As some of you know, from reading this blog if nothing else, I recently moved to New York City to begin my M.Div. I expected my first year to be emotionally and spiritually challenging. I expected it to be academically rigorous. I expected to feel lost and unsettled at first in a new program with new colleagues in a new city in a new apartment with a new husband. I did not expect the floor to drop out from under me.

Matriculation is an annual tradition at the General Theological Seminary. Every year, new students sign their names in a book that’s older than my great-grandparents would be. It’s a joyous celebration and a rite of passage. I got dressed up and signed the book and had a fancy dinner in our very Hogwarts-esque dining hall. Several hours later, students received an email that, pending resolution of a serious conflict, 80 percent of our faculty would be instituting a work stoppage.

We have no classes on Fridays, and I think some of us thought perhaps everything would be cleared up by Monday—but it was not. Meetings have been held with various groups. Most of the faculty live on campus (as do most of the students, including my husband and I), so everything has been happening close to home. My inbox and Facebook have been blowing up with communication. Social media are full of opinions and speculation. Even major news outlets have picked up the story.

As a student, especially as a student new to this community, this is a fast-evolving and confusing situation to be caught up in. I feel the need to guard what I say and be very careful with my words. To be a postulant is to be vulnerable. Always a cautious person, I am now on high alert. There are voices in this debate that I find more compelling, voices that ring truer for me than others. A blazing INFJ, there are conclusions I’ve drawn, and feelings I have about them. Even so, I still feel I’m splashing about in profound uncertainty.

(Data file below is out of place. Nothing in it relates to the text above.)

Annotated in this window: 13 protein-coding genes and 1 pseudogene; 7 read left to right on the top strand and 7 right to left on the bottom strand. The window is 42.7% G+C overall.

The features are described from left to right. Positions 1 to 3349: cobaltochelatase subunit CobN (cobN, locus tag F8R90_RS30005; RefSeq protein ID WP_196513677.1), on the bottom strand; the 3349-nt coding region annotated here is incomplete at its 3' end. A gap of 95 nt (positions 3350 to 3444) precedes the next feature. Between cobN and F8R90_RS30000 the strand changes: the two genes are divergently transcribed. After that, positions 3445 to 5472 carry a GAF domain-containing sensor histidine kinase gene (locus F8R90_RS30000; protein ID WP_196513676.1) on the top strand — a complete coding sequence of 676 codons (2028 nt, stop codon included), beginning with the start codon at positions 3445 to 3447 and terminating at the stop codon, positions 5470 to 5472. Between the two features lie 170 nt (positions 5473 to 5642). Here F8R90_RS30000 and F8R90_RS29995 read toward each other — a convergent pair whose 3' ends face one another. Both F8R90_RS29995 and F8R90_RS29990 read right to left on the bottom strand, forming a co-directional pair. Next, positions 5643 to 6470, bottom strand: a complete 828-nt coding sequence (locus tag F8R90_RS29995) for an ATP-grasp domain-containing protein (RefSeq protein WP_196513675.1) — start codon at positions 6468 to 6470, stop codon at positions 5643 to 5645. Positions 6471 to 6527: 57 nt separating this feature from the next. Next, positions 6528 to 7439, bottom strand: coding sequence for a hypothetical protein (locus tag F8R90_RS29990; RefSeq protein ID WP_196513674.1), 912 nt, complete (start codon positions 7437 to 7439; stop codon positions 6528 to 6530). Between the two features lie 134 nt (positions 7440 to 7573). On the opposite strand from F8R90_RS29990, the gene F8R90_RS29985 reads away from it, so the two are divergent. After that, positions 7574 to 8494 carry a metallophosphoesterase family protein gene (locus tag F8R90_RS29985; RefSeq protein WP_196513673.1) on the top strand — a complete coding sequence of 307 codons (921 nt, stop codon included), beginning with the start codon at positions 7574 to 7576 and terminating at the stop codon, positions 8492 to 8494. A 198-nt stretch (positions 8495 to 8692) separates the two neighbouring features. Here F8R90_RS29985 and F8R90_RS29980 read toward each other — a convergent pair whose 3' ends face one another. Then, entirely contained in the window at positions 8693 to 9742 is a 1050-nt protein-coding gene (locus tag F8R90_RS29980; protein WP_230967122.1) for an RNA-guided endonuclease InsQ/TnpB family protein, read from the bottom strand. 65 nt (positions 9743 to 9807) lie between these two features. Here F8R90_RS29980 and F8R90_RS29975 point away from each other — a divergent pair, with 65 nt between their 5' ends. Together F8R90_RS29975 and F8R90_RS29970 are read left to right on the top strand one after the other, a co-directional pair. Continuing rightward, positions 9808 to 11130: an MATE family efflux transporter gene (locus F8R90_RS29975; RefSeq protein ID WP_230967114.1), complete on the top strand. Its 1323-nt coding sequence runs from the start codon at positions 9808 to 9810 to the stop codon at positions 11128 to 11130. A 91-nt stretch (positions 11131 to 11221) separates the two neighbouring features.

Add to all this a fierce cold (after over a year of enjoying the sweet, sweet immune system of an ex-nanny) that’s knocked me flat and kept me moping around the apartment for days, and you have an idea of where I’m at right now. I’m trying to stay positive (after my husband called me out). I’m trying to keep up with my studies—but I’m working on a paper that’s past due for a class that’s not currently meeting. For a deadline-driven procrastinator who’s exhausted, distracted, and hopped up on cold medicine, this requires an amazing amount of willpower. I reward myself for small steps: You typed a sentence—good job! You got a book from the library—good job! You Googled commentaries on Matthew—good job! It’s slow going.

So what do we do when we’re in the thick of it? When we’ve been plunged underwater and are floundering in the dark, still not quite oriented to which way is up? The only thing we can do: be there. As one of my classmates noted in chapel, “We are standing in the middle of chaos…but we need to stand here, vulnerable and open and calm.” I don’t know what the future holds. I don’t know if my seminary will remain open, or if I will remain a student here. I don’t know if the faculty will be reinstated, the dean and president removed, the board changed. I’m not even entirely sure which of my classes are meeting next week, or what my homework assignments are.

I’m here. I’m taking one day at a time. I’m trying to live the words of the angel and “fear not.” I’m thankful for the support I’ve received from my husband and my classmates, prayers from family and friends across the country, offers of comfort and listening ears from acquaintances who are enacting Christ in their hospitality.

I’m sure this is a formative experience. I trust that I am meant to be right where I am during this time, even if the reason is not entirely clear at the moment. And I think maybe, just maybe, there’s something holy about the messy and confusing times, something sacred about finding, at the midst of the chaos and darkness, a glimmer of God.

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